If she's actually verbally told you "please help me get off this same path" then fine, help her. But if she didn't ask you to help her .... well no one likes to be pushed or forced to do something they don't want to do.
 

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Exactly, Red Gate. If Granny has no desire to venture any farther or faster, that's her right. Nobody gets to tell an old campaigner they're not doing it 'right' or 'enough'.
 

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You could always get her a mammoth donkey :)

When I was on the old Yahoo forums for riding donkeys, many, MANY older people (a lot of them grandmothers and grandfathers) bought donkeys for their "old age" because they are not flight-driven like horses were. Their movements are more gentle, and they are naturally cautious and careful. They tend to freeze or retreat a short distance. That's not to say they won't spook or dump you, but it's a lot less likely and 95% of the time nowhere near as dramatic as a horse wreck. Plainly, they're less likely to hurt you just by you being in the wrong place at the wrong time.

It certainly wouldn't solve your speed problem, as many donkeys are not very forward, but it might help her feel more confident and eager to ride knowing she has a safe, intelligent, gentle mount she can rely on.

It seems silly when an older person feels nervous, but she's got every right to be nervous. Younger people heal much more quickly and easily from injuries than an older person, and it could have much more severe repercussions for her if she did get hurt.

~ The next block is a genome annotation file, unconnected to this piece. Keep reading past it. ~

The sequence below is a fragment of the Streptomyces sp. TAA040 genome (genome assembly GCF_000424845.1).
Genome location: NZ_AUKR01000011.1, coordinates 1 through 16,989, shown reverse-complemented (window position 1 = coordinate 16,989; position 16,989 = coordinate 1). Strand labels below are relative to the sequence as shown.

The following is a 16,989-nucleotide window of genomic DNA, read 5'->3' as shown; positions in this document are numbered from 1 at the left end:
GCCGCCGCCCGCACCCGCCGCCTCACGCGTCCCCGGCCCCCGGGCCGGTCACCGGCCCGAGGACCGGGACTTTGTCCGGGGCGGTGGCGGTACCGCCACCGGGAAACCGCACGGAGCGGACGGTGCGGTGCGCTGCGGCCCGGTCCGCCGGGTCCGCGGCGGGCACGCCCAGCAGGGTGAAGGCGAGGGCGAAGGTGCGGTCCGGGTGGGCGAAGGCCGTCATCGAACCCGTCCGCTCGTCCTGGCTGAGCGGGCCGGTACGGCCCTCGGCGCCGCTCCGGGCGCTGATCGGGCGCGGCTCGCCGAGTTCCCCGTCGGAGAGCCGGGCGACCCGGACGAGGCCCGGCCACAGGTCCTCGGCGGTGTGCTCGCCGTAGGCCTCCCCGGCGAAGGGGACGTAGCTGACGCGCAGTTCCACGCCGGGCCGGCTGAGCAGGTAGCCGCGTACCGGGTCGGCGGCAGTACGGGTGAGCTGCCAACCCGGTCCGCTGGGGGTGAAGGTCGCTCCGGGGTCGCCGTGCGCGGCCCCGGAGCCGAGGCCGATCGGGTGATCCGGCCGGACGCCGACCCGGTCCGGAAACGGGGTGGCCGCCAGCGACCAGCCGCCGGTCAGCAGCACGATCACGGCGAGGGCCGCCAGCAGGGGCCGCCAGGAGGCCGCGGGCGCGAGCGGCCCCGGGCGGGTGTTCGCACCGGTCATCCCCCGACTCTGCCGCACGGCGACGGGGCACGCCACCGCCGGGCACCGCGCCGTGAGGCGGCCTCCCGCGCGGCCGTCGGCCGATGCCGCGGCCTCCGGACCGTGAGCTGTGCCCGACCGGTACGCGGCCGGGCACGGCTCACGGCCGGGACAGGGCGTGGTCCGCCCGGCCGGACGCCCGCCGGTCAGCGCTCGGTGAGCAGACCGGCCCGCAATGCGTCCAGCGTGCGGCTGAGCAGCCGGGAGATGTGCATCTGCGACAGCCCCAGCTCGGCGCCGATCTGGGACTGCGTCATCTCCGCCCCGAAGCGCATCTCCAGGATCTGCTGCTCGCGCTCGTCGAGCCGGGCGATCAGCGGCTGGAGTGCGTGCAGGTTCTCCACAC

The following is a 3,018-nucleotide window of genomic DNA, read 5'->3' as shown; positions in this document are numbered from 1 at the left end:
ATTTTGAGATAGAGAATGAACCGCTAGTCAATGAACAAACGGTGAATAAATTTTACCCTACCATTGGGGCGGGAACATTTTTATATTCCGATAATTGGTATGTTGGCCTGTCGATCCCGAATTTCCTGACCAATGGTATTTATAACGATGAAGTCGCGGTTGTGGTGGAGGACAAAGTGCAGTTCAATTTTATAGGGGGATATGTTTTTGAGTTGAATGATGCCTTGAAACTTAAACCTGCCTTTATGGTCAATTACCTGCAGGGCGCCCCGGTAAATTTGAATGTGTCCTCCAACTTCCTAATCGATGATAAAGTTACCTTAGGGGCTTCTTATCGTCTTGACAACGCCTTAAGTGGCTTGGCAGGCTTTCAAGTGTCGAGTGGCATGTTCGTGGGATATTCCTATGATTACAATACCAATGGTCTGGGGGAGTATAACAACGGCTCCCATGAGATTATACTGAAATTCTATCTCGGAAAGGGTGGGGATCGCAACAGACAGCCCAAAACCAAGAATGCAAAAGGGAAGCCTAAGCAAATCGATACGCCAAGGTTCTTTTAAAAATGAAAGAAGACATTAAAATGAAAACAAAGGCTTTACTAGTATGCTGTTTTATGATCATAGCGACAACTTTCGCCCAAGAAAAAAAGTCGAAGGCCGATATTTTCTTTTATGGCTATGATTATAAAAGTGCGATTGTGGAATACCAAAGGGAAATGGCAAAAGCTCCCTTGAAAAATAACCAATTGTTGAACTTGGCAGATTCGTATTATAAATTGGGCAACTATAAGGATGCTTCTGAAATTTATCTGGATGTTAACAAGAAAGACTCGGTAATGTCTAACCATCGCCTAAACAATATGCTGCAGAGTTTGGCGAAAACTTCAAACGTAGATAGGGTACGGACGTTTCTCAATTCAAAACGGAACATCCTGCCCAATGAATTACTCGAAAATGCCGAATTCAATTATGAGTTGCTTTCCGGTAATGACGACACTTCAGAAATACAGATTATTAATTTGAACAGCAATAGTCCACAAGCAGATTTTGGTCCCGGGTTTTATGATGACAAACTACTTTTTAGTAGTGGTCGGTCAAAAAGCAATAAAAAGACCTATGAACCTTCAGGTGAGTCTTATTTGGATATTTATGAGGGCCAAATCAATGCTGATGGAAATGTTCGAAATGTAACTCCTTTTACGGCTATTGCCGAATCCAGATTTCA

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I was just about to ask if she is happy with the current riding she does and I see others beat me to it.

If she's happy with what she is doing, leave her be. Its supposed to be fun for her. Her fun and your fun are necessarily the same, or even alike.

If she wants to do more, then I would encourage her to try new things in her safe zone in the fields. Don't ask her to go to new places when she is not confident with just the riding itself. Get her to practice lots of turns and stops. Get her confident that SHE tells the horse what to do, when and at what speed. Teach her what she can do to make the horse stop when she wants to and if the horse doesn't want to (ORS, or circling; not likely the pulley rein for a nervous rider on a generally calm horse).
 

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Discussion Starter #12
That's the thing, before EVERY trail ride we go on together she rides the slowest her which if perfectly fine. Before we go out she says she wants o go through the trails and blah blah blah and we end up doing the same trail as always. The horse she rides is so well mannered and slow and is so easy. Weh were riding my horse I ride is really fast and she always freaks out and yells at me to slow down and walk by her. I was ok doing that for the first year, but she wont change. She keeps telling me she wants to go to a different place to trail ride in parks and stuff, but when I talk about it she always says maybe next week. She obviously wants to do more but wont. She needs to learn that the horse she is riding will do nothing to her most of the time (no horse is perfect). I just don't know if I should just let her stay in her little trail or if I should try and take her a little farther than usual. I don't want to push her too much, but enough to get her realizing that she will be ok going a little farther